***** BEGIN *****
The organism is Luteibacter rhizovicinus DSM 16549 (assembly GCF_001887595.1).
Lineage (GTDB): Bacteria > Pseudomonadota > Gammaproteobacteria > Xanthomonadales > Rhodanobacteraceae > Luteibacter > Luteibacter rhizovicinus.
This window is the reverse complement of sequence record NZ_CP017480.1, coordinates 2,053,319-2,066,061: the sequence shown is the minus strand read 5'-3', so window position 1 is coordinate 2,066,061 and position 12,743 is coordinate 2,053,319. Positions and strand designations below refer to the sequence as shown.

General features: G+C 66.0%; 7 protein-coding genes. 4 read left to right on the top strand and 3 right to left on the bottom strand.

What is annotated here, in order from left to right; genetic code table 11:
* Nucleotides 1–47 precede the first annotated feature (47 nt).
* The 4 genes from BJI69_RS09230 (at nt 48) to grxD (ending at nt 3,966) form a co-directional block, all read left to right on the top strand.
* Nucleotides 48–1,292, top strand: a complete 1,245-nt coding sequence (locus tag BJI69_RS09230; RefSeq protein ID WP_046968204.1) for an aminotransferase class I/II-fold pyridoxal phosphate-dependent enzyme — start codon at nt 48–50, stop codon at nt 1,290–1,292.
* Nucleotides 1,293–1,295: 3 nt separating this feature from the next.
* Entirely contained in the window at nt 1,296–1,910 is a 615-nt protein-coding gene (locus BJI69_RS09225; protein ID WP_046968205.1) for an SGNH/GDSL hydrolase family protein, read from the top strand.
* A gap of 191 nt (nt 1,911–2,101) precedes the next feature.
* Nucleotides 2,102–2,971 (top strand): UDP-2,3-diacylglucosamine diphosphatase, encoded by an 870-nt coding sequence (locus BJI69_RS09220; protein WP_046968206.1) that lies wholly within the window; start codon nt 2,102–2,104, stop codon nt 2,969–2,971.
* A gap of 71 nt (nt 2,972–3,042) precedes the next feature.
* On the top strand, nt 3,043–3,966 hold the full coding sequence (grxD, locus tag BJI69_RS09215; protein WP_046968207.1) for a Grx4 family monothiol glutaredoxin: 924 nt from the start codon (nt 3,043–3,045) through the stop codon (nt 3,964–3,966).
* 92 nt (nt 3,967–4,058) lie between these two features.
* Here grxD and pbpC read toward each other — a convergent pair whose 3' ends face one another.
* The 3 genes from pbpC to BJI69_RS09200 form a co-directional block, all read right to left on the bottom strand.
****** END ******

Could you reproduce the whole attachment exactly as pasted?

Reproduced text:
The organism is Luteibacter rhizovicinus DSM 16549 (assembly GCF_001887595.1).
Lineage (GTDB): Bacteria > Pseudomonadota > Gammaproteobacteria > Xanthomonadales > Rhodanobacteraceae > Luteibacter > Luteibacter rhizovicinus.
This window is the reverse complement of sequence record NZ_CP017480.1, coordinates 2,053,319-2,066,061: the sequence shown is the minus strand read 5'-3', so window position 1 is coordinate 2,066,061 and position 12,743 is coordinate 2,053,319. Positions and strand designations below refer to the sequence as shown.

General features: G+C 66.0%; 7 protein-coding genes. 4 read left to right on the top strand and 3 right to left on the bottom strand.

What is annotated here, in order from left to right; genetic code table 11:
* Nucleotides 1–47 precede the first annotated feature (47 nt).
* The 4 genes from BJI69_RS09230 (at nt 48) to grxD (ending at nt 3,966) form a co-directional block, all read left to right on the top strand.
* Nucleotides 48–1,292, top strand: a complete 1,245-nt coding sequence (locus tag BJI69_RS09230; RefSeq protein ID WP_046968204.1) for an aminotransferase class I/II-fold pyridoxal phosphate-dependent enzyme — start codon at nt 48–50, stop codon at nt 1,290–1,292.
* Nucleotides 1,293–1,295: 3 nt separating this feature from the next.
* Entirely contained in the window at nt 1,296–1,910 is a 615-nt protein-coding gene (locus BJI69_RS09225; protein ID WP_046968205.1) for an SGNH/GDSL hydrolase family protein, read from the top strand.
* A gap of 191 nt (nt 1,911–2,101) precedes the next feature.
* Nucleotides 2,102–2,971 (top strand): UDP-2,3-diacylglucosamine diphosphatase, encoded by an 870-nt coding sequence (locus BJI69_RS09220; protein WP_046968206.1) that lies wholly within the window; start codon nt 2,102–2,104, stop codon nt 2,969–2,971.
* A gap of 71 nt (nt 2,972–3,042) precedes the next feature.
* On the top strand, nt 3,043–3,966 hold the full coding sequence (grxD, locus tag BJI69_RS09215; protein WP_046968207.1) for a Grx4 family monothiol glutaredoxin: 924 nt from the start codon (nt 3,043–3,045) through the stop codon (nt 3,964–3,966).
* 92 nt (nt 3,967–4,058) lie between these two features.
* Here grxD and pbpC read toward each other — a convergent pair whose 3' ends face one another.
* The 3 genes from pbpC to BJI69_RS09200 form a co-directional block, all read right to left on the bottom strand.